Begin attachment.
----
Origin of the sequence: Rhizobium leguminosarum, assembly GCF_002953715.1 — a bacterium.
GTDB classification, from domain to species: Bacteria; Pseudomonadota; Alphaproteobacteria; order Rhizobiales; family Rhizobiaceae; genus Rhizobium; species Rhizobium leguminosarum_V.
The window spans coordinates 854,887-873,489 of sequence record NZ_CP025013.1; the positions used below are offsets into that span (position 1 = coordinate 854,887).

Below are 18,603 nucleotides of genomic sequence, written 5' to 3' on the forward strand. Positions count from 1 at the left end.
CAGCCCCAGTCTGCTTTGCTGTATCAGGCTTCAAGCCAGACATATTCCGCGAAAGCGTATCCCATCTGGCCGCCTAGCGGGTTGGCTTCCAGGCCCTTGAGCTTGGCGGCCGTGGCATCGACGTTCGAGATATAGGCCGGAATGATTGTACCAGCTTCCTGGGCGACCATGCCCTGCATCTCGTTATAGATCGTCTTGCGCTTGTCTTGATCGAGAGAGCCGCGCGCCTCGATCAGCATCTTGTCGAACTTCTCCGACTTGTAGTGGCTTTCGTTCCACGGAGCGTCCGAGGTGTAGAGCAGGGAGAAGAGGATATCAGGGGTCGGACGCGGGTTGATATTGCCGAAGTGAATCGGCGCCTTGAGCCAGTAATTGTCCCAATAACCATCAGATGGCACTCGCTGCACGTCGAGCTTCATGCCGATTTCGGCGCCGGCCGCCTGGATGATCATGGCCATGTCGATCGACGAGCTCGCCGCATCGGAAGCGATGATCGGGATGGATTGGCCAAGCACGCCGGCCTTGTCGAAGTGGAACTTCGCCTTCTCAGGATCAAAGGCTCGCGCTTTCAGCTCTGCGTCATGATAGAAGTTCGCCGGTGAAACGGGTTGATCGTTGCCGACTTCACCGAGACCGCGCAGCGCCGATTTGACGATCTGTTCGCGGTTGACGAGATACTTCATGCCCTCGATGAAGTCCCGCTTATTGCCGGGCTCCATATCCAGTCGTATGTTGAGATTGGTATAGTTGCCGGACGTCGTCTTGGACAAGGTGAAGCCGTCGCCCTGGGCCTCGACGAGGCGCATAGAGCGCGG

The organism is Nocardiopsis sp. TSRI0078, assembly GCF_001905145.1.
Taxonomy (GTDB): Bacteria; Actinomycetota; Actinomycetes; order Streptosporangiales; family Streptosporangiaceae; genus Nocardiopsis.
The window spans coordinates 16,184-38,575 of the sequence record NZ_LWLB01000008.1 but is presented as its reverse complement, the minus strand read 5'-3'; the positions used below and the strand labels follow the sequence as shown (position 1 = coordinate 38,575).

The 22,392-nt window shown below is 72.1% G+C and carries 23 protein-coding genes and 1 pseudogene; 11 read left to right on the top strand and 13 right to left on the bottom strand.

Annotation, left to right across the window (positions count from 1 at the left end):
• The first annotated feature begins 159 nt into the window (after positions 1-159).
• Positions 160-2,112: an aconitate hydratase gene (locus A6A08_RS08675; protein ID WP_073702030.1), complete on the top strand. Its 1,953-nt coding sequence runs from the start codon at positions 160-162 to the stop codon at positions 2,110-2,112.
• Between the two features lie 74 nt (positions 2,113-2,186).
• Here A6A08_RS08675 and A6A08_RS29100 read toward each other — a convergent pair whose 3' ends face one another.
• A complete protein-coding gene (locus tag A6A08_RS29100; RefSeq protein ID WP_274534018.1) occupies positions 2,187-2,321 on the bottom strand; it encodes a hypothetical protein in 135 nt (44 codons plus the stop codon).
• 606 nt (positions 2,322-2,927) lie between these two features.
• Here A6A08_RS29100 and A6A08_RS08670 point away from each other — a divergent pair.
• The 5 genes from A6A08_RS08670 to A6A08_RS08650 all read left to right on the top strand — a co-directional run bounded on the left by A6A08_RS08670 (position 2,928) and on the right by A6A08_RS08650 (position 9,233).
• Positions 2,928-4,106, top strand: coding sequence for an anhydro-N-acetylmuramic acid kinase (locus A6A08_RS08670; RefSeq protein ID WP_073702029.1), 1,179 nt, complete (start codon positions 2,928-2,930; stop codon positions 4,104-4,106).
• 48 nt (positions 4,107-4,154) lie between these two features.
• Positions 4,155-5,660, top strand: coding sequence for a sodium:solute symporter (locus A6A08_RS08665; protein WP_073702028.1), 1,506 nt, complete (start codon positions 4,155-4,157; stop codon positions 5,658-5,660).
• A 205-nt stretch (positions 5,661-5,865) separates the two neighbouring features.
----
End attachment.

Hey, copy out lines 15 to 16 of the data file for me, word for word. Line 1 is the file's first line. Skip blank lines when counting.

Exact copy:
• A complete protein-coding gene (locus tag A6A08_RS29100; RefSeq protein ID WP_274534018.1) occupies positions 2,187-2,321 on the bottom strand; it encodes a hypothetical protein in 135 nt (44 codons plus the stop codon).
• 606 nt (positions 2,322-2,927) lie between these two features.